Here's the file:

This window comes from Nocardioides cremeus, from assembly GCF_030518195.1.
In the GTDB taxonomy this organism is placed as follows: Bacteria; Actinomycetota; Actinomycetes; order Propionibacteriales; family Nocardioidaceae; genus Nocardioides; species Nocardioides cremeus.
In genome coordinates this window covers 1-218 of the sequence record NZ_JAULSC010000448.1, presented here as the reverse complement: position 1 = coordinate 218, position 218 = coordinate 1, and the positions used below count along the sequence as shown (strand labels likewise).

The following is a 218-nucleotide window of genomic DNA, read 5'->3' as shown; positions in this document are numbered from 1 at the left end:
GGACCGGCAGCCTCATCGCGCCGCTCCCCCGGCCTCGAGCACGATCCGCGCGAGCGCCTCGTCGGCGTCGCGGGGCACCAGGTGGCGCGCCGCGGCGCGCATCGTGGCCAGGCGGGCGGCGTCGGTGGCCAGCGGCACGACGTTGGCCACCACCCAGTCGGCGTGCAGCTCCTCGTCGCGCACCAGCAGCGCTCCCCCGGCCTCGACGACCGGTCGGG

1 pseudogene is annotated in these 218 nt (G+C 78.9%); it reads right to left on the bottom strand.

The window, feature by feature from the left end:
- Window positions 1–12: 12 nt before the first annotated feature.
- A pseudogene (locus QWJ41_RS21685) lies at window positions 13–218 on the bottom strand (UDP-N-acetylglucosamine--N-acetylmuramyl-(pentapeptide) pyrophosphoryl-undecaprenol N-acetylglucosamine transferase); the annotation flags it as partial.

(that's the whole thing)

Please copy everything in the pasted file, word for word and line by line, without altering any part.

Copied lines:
This window comes from Nocardioides cremeus, from assembly GCF_030518195.1.
In the GTDB taxonomy this organism is placed as follows: Bacteria; Actinomycetota; Actinomycetes; order Propionibacteriales; family Nocardioidaceae; genus Nocardioides; species Nocardioides cremeus.
In genome coordinates this window covers 1-218 of the sequence record NZ_JAULSC010000448.1, presented here as the reverse complement: position 1 = coordinate 218, position 218 = coordinate 1, and the positions used below count along the sequence as shown (strand labels likewise).

The following is a 218-nucleotide window of genomic DNA, read 5'->3' as shown; positions in this document are numbered from 1 at the left end:
GGACCGGCAGCCTCATCGCGCCGCTCCCCCGGCCTCGAGCACGATCCGCGCGAGCGCCTCGTCGGCGTCGCGGGGCACCAGGTGGCGCGCCGCGGCGCGCATCGTGGCCAGGCGGGCGGCGTCGGTGGCCAGCGGCACGACGTTGGCCACCACCCAGTCGGCGTGCAGCTCCTCGTCGCGCACCAGCAGCGCTCCCCCGGCCTCGACGACCGGTCGGG

1 pseudogene is annotated in these 218 nt (G+C 78.9%); it reads right to left on the bottom strand.

The window, feature by feature from the left end:
- Window positions 1–12: 12 nt before the first annotated feature.
- A pseudogene (locus QWJ41_RS21685) lies at window positions 13–218 on the bottom strand (UDP-N-acetylglucosamine--N-acetylmuramyl-(pentapeptide) pyrophosphoryl-undecaprenol N-acetylglucosamine transferase); the annotation flags it as partial.